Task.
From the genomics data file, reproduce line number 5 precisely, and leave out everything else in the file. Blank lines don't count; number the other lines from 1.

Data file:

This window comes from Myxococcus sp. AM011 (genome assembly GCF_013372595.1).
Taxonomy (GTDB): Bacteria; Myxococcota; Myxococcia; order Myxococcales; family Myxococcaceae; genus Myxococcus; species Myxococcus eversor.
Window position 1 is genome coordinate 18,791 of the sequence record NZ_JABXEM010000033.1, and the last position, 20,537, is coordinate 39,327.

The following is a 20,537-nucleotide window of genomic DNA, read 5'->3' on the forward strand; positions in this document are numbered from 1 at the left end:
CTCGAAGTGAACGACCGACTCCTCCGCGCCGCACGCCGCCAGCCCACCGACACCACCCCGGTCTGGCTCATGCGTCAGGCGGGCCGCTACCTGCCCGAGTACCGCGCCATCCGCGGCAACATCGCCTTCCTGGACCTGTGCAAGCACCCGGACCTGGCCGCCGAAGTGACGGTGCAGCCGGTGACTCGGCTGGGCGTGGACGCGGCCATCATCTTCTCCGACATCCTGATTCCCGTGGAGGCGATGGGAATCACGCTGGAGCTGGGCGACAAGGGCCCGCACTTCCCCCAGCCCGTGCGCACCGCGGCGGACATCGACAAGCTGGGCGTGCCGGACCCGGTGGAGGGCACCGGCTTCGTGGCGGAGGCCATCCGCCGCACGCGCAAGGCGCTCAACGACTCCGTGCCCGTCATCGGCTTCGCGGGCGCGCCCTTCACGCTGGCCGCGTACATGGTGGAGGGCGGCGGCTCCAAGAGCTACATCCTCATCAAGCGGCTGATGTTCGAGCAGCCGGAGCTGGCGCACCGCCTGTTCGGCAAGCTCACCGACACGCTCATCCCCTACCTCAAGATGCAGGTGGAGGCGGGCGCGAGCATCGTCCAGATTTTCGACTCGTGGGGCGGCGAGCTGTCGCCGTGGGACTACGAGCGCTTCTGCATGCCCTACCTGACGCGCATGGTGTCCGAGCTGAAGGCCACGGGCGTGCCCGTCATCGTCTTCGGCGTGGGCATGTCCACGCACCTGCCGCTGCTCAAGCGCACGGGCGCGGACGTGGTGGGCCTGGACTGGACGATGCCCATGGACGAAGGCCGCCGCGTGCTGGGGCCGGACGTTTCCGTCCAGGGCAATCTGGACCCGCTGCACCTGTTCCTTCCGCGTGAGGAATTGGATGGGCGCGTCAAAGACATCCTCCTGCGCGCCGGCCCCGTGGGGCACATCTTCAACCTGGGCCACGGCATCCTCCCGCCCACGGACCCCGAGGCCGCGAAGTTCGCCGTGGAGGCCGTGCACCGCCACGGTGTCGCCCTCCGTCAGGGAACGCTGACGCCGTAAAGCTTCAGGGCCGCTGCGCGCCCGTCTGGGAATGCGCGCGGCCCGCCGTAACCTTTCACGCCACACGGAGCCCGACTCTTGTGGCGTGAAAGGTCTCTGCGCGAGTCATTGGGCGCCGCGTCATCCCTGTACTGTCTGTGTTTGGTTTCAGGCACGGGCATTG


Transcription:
CTCGAAGTGAACGACCGACTCCTCCGCGCCGCACGCCGCCAGCCCACCGACACCACCCCGGTCTGGCTCATGCGTCAGGCGGGCCGCTACCTGCCCGAGTACCGCGCCATCCGCGGCAACATCGCCTTCCTGGACCTGTGCAAGCACCCGGACCTGGCCGCCGAAGTGACGGTGCAGCCGGTGACTCGGCTGGGCGTGGACGCGGCCATCATCTTCTCCGACATCCTGATTCCCGTGGAGGCGATGGGAATCACGCTGGAGCTGGGCGACAAGGGCCCGCACTTCCCCCAGCCCGTGCGCACCGCGGCGGACATCGACAAGCTGGGCGTGCCGGACCCGGTGGAGGGCACCGGCTTCGTGGCGGAGGCCATCCGCCGCACGCGCAAGGCGCTCAACGACTCCGTGCCCGTCATCGGCTTCGCGGGCGCGCCCTTCACGCTGGCCGCGTACATGGTGGAGGGCGGCGGCTCCAAGAGCTACATCCTCATCAAGCGGCTGATGTTCGAGCAGCCGGAGCTGGCGCACCGCCTGTTCGGCAAGCTCACCGACACGCTCATCCCCTACCTCAAGATGCAGGTGGAGGCGGGCGCGAGCATCGTCCAGATTTTCGACTCGTGGGGCGGCGAGCTGTCGCCGTGGGACTACGAGCGCTTCTGCATGCCCTACCTGACGCGCATGGTGTCCGAGCTGAAGGCCACGGGCGTGCCCGTCATCGTCTTCGGCGTGGGCATGTCCACGCACCTGCCGCTGCTCAAGCGCACGGGCGCGGACGTGGTGGGCCTGGACTGGACGATGCCCATGGACGAAGGCCGCCGCGTGCTGGGGCCGGACGTTTCCGTCCAGGGCAATCTGGACCCGCTGCACCTGTTCCTTCCGCGTGAGGAATTGGATGGGCGCGTCAAAGACATCCTCCTGCGCGCCGGCCCCGTGGGGCACATCTTCAACCTGGGCCACGGCATCCTCCCGCCCACGGACCCCGAGGCCGCGAAGTTCGCCGTGGAGGCCGTGCACCGCCACGGTGTCGCCCTCCGTCAGGGAACGCTGACGCCGTAAAGCTTCAGGGCCGCTGCGCGCCCGTCTGGGAATGCGCGCGGCCCGCCGTAACCTTTCACGCCACACGGAGCCCGACTCTTGTGGCGTGAAAGGTCTCTGCGCGAGTCATTGGGCGCCGCGTCATCCCTGTACTGTCTGTGTTTGGTTTCAGGCACGGGCATTG